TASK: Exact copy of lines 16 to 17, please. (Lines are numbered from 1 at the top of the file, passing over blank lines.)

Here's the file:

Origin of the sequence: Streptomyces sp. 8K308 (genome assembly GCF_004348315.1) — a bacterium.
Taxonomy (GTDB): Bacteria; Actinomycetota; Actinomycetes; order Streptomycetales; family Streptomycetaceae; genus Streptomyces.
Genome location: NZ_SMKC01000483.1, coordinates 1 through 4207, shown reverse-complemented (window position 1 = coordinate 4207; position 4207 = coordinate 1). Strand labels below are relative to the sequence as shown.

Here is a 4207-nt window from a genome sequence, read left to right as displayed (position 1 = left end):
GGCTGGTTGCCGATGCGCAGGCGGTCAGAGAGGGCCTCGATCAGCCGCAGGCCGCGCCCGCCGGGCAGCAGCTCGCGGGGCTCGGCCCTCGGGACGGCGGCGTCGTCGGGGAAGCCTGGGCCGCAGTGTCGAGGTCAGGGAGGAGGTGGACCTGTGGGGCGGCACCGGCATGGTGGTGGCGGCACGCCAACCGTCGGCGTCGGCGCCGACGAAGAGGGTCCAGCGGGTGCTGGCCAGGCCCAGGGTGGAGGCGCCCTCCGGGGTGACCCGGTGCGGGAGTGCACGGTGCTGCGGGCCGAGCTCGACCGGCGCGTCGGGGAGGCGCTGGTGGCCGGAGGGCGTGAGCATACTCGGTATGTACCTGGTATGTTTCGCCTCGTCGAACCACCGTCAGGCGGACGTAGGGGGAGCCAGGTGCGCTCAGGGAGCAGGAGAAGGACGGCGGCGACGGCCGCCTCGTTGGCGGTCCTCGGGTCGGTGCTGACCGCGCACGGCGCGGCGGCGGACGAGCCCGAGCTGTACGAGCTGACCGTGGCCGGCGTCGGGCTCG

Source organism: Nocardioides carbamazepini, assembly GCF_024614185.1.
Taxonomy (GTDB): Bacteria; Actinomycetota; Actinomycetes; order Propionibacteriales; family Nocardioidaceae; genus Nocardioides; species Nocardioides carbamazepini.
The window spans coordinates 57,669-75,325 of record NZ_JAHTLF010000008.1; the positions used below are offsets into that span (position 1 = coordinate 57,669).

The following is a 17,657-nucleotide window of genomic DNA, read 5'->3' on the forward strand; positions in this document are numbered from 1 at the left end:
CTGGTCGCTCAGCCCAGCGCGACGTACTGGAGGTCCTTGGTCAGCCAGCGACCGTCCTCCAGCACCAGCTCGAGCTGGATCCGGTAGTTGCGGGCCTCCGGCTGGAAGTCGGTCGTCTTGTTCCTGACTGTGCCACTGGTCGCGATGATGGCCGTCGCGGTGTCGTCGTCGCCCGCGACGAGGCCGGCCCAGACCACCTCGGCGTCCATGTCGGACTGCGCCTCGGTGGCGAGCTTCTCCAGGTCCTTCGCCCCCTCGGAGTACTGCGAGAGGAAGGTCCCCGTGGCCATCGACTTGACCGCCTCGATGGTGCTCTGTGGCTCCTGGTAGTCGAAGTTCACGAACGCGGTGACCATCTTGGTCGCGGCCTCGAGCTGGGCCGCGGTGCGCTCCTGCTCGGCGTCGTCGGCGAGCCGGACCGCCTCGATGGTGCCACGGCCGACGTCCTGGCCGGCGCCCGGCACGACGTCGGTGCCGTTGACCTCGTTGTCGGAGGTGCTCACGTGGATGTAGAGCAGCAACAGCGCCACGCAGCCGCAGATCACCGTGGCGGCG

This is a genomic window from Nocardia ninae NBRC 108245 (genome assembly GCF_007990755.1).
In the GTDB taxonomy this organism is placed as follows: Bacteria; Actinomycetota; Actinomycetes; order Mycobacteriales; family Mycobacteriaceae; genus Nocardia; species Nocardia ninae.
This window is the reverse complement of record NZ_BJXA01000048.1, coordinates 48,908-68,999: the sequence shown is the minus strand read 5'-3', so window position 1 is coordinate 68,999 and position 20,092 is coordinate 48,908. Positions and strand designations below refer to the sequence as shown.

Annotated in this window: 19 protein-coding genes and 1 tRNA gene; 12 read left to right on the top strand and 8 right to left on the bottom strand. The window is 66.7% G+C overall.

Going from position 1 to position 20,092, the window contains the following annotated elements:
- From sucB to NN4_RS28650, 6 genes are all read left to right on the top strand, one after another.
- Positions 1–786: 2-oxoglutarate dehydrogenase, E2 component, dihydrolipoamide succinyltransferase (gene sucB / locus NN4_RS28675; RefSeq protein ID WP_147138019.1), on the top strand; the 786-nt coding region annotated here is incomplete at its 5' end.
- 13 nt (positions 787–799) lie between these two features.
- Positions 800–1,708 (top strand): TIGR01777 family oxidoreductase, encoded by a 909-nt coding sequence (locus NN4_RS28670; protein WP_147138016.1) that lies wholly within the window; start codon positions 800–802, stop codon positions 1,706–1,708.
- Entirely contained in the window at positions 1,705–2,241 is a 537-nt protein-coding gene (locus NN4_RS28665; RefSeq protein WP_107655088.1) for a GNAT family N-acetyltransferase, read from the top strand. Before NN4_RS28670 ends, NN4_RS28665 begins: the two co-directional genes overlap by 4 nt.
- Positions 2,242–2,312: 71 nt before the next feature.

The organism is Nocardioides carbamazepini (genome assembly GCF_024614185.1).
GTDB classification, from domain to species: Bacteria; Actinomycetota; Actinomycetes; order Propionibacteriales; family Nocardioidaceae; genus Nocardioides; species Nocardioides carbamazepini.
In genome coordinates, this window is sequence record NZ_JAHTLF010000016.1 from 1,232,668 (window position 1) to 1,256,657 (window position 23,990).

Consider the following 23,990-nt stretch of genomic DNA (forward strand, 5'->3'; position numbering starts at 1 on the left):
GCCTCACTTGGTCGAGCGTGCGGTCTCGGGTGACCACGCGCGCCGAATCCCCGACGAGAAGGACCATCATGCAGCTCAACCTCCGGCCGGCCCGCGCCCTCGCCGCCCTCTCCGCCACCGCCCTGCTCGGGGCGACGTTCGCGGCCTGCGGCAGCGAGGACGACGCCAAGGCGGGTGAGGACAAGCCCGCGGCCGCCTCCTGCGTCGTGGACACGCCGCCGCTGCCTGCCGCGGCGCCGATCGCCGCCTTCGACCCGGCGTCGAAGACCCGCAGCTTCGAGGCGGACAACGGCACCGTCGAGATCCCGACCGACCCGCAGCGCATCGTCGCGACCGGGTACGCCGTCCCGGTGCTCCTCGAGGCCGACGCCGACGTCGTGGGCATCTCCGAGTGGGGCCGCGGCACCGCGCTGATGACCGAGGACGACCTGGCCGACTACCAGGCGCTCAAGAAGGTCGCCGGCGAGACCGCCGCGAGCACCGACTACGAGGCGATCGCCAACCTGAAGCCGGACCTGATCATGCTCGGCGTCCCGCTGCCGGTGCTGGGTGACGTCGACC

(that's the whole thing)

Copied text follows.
- From sucB to NN4_RS28650, 6 genes are all read left to right on the top strand, one after another.
- Positions 1–786: 2-oxoglutarate dehydrogenase, E2 component, dihydrolipoamide succinyltransferase (gene sucB / locus NN4_RS28675; RefSeq protein ID WP_147138019.1), on the top strand; the 786-nt coding region annotated here is incomplete at its 5' end.